August 17, 2015 “Information Clearing House” – “BCJ” – Mark Hanna used to say, “there are two things important in politics.The first is money and I forget the second.” The next president will take the oath of office in 2017, but between now and then expect a lot of money to be spent buying the ear of the next president. The large amount of spending will be driven in part because there are presently 22 candidates vying for the two major party nominations. If Prof. Lawrence Lessig makes it official, there will be 23.
Our campaign finance laws maintain the legal fiction that there is a difference between money given directly to a candidate’s campaign and money spent on ads in support of the candidate that benefit them. Your local billionaire can still only give $5400 (or $2700 per election per candidate) to a candidate for federal office. But at the very same time the wealthy can spend an unlimited amount on ads touting their favorite candidate or trashing the object of their ire.
I don’t know about you, but I’d be mighty grateful if someone spent a million in support of me. And I’d probably be more grateful for the million spent than the $5400 given directly.
The wealthy have had the right to spend lavishly on independent ad buys since Buckley v. Valeo in 1976. But the real spending spiked after Citizens United and a case called SpeechNowwith the advent of the Super PAC. According to www.opensecrets.org, in 2010 Super PACs raised $828 million and spent $609 million in the federal election.
Spending through a Super PAC, even if there is one funder ponying up 95 percent or more of the money, gives the illusion that there are groups involved—often with an appropriately Orwellian name—instead of just one random rich guy. Using Super PACs as a vehicle, in 2012Sheldon Adelson and his wife spent $93 million, William “Bill” Koch of the Koch Brothers spent $4.8 million and Foster Friess spent $2.6 million.
And already we see billionaires lining up behind 2016 candidates in the “money primary” like they were buying so many action figures in a toy store with matching podiums, blue suits, and karate grip. Of course, like so many toys, each candidate is sold separately. And the spending has already started. As Mother Jones recently put it, “These 8 Republican Sugar Daddies Are Already Placing Their Bets on 2016.”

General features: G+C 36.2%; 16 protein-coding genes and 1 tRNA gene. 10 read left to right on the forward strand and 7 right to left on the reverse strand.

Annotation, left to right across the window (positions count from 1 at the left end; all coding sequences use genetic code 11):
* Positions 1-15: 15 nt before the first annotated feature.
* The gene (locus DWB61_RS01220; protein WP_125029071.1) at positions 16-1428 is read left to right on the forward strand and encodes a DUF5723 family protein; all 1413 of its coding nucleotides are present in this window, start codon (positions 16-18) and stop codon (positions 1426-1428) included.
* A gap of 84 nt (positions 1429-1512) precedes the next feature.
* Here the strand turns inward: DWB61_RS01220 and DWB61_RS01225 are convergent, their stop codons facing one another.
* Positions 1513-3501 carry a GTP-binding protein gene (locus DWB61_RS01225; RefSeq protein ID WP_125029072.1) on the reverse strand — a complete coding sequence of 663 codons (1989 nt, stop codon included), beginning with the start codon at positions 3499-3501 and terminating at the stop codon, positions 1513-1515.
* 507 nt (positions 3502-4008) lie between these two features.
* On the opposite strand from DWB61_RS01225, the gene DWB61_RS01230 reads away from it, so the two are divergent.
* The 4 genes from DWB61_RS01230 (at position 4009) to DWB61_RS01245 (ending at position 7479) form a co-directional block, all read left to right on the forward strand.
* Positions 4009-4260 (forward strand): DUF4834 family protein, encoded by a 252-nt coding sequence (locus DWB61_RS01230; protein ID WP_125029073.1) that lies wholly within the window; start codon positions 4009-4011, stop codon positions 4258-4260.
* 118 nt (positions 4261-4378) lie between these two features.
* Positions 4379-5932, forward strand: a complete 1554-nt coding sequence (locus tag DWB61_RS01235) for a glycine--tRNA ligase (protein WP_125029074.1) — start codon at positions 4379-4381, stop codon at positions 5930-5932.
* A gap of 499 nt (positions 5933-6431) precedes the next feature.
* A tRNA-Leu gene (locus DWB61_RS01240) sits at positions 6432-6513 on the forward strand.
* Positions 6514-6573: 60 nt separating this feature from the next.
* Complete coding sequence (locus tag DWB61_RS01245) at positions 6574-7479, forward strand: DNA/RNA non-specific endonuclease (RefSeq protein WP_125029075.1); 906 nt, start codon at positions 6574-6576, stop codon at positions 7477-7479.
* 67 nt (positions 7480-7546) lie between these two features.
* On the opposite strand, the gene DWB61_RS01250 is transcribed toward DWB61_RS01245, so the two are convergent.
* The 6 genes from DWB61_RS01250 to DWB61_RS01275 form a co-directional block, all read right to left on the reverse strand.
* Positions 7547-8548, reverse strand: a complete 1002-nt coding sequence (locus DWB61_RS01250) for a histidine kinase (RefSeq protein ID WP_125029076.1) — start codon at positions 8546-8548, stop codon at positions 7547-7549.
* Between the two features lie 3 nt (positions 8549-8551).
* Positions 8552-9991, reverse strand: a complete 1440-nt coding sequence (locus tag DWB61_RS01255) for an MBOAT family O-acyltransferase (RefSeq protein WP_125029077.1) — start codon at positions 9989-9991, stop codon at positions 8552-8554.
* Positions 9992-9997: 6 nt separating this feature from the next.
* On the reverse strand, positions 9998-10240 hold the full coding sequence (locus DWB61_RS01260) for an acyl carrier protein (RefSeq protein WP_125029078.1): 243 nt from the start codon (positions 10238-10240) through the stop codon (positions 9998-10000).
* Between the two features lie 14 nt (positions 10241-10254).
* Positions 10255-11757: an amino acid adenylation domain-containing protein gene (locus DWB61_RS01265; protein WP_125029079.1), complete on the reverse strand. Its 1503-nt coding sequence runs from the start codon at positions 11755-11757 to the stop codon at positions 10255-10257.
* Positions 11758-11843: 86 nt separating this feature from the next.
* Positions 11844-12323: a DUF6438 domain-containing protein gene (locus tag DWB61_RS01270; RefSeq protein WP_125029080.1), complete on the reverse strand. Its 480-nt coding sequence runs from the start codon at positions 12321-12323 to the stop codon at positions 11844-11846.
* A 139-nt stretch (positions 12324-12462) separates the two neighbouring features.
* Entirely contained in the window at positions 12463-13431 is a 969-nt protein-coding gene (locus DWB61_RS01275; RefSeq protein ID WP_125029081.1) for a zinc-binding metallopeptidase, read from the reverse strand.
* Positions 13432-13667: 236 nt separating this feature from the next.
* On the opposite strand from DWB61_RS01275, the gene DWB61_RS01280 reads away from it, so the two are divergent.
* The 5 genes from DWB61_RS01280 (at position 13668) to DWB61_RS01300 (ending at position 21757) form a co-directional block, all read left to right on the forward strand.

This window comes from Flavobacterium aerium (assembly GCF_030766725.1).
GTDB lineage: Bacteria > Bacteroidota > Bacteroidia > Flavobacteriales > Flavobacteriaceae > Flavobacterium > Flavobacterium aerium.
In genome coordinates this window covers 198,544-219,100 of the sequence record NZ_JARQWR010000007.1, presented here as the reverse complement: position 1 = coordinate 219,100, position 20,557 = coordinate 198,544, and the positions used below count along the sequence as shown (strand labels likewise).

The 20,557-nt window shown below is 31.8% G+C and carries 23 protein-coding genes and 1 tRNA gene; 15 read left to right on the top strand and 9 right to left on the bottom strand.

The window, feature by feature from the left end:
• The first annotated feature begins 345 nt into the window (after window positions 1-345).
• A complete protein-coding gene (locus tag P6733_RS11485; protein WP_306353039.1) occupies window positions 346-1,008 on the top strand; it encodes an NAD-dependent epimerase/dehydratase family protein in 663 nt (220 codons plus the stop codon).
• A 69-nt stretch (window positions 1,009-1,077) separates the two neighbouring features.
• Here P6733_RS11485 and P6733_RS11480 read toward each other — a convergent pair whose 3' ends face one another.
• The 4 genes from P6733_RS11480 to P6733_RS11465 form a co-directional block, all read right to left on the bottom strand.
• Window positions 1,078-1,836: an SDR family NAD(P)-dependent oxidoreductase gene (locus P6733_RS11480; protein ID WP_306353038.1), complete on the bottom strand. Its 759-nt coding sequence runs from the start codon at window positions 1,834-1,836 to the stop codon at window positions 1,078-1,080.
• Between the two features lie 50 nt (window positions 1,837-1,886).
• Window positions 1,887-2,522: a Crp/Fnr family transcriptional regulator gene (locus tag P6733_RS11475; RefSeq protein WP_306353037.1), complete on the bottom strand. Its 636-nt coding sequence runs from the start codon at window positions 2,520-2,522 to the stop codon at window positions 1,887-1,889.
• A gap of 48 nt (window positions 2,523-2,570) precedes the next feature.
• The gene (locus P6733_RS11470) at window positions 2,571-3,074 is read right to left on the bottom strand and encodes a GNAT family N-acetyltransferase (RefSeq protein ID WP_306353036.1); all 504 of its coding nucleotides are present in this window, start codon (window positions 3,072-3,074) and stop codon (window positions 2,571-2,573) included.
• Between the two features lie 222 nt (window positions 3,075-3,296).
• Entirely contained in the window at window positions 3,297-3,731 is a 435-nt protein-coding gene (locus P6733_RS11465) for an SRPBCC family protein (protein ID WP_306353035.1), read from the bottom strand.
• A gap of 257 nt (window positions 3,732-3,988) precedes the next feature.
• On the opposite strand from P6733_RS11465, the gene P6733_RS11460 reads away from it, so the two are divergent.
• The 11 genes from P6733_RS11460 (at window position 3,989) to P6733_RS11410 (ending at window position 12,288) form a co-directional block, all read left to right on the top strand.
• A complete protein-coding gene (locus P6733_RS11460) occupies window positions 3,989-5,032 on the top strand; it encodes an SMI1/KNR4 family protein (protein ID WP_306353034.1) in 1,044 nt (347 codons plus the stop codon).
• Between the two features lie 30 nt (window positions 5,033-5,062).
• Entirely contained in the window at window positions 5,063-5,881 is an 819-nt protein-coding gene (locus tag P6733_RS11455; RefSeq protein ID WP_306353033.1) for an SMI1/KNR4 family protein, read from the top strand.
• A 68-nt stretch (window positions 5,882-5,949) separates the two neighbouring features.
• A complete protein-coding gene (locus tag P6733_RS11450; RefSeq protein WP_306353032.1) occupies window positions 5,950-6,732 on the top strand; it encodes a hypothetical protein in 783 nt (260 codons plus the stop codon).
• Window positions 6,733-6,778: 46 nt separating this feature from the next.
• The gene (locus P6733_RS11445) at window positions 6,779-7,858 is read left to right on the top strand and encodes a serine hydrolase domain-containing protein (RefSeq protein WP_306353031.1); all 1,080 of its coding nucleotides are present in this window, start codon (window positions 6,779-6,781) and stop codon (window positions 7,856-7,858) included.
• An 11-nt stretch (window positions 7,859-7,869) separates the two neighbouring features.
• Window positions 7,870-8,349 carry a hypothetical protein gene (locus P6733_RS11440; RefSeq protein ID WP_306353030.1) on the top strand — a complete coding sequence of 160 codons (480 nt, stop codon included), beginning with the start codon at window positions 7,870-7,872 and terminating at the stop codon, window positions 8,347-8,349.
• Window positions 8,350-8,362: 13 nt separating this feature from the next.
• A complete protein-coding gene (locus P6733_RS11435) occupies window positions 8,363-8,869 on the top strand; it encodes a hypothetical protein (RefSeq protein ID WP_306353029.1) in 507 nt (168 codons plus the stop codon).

The other phenomenon that has happened is some are backing more than one candidate. With 5 Dems and 17 Republicans, the Center for Public Integrity, argues that “[i]t’s speed dating season for presidential campaign contributors.”
There is no rule that says a donor must only back one candidate. If they want, they can hedge their bets and back two or three. Hell, if they want, they can try to collect them all. At least ten donors are backing two or more of the Republican candidates.
Donors don’t have to be loyal to a single political party either. Seventeen mega spenders are already backing Republican Bush and Democrat Clinton, who may end up as respectively the most popular GI Joe and American Girl doll of 2016. For example, John Tyson, chairman of Tyson Foods, has supported both Bush and Clinton. The same is true of Richard Parsons, the former head of Time Warner, and David Stevens, the CEO of the Mortgage Bankers Association. For a full list of the seventeen Clinton/Bush supporters see here.
Now it’s not necessarily a bad thing for there to be over 20 candidates for president over a year out. It’s a big country with diverse views. But because the presidential public financing system was allowed to atrophy, each of these candidates must run in privately funded races. And this has led to the unseemly spectacles of multiple candidates flying to California for the “Koch” primary or to Las Vegas for the “Adelson” primary. The only primaries that should matter are the ones with actual voters. But the reality is the donor class is likely to shape the choice of candidates long before any Iowans caucus or a New Hampshirite cast a single ballot.
Ciara Torres-Spelliscy is a Brennan Center Fellow and an Associate Professor of Law at Stetson University College of Law. She is the author of Safeguarding Markets from Pernicious Pay to Play: A Model Explaining Why the SEC Regulates Money in Politics.
© 2014 Brennan Center for Justice